British Foreign Policy 1920s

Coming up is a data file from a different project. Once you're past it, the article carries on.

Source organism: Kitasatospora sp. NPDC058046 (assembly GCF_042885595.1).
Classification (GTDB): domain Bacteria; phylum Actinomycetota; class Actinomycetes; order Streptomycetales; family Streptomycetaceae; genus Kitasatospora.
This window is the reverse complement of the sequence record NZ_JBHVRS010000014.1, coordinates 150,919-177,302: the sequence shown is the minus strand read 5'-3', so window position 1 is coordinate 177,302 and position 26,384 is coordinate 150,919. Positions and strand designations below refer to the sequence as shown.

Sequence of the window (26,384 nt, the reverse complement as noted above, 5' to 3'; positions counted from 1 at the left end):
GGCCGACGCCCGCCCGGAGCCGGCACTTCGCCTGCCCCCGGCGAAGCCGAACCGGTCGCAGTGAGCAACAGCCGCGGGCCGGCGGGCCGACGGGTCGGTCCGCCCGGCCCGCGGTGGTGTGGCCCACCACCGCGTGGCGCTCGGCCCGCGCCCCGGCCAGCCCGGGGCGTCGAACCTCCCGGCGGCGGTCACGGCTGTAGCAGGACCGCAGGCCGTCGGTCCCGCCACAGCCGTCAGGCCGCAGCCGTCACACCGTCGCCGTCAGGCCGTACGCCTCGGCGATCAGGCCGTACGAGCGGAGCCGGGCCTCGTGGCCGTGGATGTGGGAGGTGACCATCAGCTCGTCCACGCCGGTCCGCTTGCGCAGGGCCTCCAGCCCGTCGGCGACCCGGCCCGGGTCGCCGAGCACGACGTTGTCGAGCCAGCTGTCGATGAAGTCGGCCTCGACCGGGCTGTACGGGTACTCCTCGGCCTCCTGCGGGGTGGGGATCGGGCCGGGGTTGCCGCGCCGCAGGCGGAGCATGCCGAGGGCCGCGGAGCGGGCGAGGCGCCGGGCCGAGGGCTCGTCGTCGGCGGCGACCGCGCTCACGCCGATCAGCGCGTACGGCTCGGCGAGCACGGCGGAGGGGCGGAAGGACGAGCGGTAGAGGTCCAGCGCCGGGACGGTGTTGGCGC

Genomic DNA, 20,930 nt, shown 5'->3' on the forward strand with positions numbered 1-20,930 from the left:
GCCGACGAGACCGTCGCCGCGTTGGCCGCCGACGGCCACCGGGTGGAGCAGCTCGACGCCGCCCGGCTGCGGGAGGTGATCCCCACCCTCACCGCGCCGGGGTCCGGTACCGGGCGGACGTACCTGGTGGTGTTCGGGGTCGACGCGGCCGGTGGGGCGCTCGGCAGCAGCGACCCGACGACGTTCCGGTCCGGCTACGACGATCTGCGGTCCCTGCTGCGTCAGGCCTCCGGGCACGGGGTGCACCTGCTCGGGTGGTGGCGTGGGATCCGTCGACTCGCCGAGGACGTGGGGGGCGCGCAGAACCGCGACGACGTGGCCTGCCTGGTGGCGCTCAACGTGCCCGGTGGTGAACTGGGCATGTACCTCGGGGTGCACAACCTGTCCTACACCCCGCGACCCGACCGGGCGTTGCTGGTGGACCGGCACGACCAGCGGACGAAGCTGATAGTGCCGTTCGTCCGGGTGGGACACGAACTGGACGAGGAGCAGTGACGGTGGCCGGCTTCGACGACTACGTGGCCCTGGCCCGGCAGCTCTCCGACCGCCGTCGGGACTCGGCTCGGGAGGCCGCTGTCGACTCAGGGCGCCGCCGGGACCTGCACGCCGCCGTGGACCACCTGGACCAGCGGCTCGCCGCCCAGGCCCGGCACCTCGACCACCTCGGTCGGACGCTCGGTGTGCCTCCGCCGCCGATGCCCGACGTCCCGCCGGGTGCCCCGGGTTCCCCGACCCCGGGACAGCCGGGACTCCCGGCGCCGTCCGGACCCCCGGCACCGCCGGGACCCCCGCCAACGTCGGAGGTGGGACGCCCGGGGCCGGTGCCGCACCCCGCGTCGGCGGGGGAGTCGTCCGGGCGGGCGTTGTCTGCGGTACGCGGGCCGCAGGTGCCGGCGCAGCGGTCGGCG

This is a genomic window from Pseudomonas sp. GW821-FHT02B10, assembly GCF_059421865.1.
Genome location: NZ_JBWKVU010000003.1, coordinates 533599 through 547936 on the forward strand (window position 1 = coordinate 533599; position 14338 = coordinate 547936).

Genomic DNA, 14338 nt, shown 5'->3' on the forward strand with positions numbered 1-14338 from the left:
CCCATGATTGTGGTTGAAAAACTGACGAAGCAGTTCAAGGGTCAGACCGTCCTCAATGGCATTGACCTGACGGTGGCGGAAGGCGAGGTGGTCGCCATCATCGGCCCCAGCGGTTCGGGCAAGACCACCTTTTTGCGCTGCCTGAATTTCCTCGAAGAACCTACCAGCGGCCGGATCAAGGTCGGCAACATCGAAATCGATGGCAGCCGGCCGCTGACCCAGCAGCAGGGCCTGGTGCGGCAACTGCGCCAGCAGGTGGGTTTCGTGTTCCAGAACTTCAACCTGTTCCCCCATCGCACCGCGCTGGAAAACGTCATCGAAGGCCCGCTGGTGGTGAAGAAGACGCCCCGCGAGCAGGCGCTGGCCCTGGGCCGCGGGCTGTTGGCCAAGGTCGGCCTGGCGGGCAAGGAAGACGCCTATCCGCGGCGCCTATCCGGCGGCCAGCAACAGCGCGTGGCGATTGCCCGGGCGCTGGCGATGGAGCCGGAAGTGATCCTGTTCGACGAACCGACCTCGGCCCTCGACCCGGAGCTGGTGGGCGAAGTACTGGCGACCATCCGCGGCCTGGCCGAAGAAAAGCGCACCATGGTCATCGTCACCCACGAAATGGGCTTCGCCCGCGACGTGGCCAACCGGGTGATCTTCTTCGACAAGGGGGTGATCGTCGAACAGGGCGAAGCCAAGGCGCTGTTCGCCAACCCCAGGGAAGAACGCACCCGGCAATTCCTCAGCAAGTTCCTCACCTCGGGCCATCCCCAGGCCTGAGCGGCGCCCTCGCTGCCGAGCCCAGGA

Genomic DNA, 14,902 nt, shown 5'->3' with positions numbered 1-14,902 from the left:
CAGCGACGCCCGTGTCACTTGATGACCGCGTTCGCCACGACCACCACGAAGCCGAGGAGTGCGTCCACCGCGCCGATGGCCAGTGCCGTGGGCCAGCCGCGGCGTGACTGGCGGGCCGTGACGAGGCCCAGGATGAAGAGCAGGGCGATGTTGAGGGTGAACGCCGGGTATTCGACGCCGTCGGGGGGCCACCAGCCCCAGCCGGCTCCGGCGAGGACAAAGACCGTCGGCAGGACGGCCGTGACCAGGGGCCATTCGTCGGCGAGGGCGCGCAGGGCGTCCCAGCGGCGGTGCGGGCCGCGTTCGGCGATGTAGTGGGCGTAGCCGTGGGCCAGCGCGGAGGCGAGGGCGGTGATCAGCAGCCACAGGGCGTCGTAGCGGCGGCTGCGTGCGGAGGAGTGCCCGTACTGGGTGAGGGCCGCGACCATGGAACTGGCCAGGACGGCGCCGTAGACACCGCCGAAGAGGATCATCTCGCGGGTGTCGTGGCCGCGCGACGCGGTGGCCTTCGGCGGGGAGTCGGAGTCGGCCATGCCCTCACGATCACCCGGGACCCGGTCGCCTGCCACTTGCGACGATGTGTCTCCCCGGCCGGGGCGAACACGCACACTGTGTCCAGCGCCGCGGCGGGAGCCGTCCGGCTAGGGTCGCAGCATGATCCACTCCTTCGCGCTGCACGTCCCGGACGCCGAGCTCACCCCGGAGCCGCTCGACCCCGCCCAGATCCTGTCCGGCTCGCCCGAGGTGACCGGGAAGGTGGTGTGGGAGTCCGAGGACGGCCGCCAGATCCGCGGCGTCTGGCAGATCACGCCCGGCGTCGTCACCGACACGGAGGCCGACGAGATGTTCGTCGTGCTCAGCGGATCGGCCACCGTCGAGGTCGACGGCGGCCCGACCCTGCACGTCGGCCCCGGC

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To what extent did Britain achieve its foreign policy aims in the Great War and via the post war treaties? World War I was to be the ‘the war that ended all wars’ and by 1919 there was a strong British sentiment that another war should be avoided at all costs and this belief shaped British foreign policy in the following post war years. Although Britain largely wanted to withdraw from Europe its main aim was to maintain its status as a ‘great power’ across the globe. Invariably this meant Britain was linked to Europe as from this stemmed other aims; to ensure no single power would dominate Europe, to avoid getting involved in European wars, to avoid long term alliances or creating long term enemies (as this would make war more likely) and to maintain naval domination. These aims were achieved to varying degrees of success. As a result of the Great War, the British Empire was extended even further, notably in Africa and the Middle East, helping to secure their power status across the globe. Their ‘great power’ status was further cemented by the post war treaties that ended some of the world’s empires notably the Ottoman Empire (under the Treaty of Sevres) and the Austro-Hungarian Empire (under the Treaty of Saint-Germain). Russia also was incapable of dominating Europe at this time as its empire had fallen and the country was consumed by civil war. But most importantly, the Treaty of Versailles weakened Germany to the point that it would not be economically or militarily able to pose a threat in Europe for some years. Huge reparations were placed on Germany, the figure being fixed in 1921 at £6,600,000, and their army was limited to 10,000 men whilst their airforce was scrapped entirely. The Germany navy was also severely limited, for example it was allowed no submarines and only 6 battleships, so in terms of Europe at least Britain retained its naval domination.
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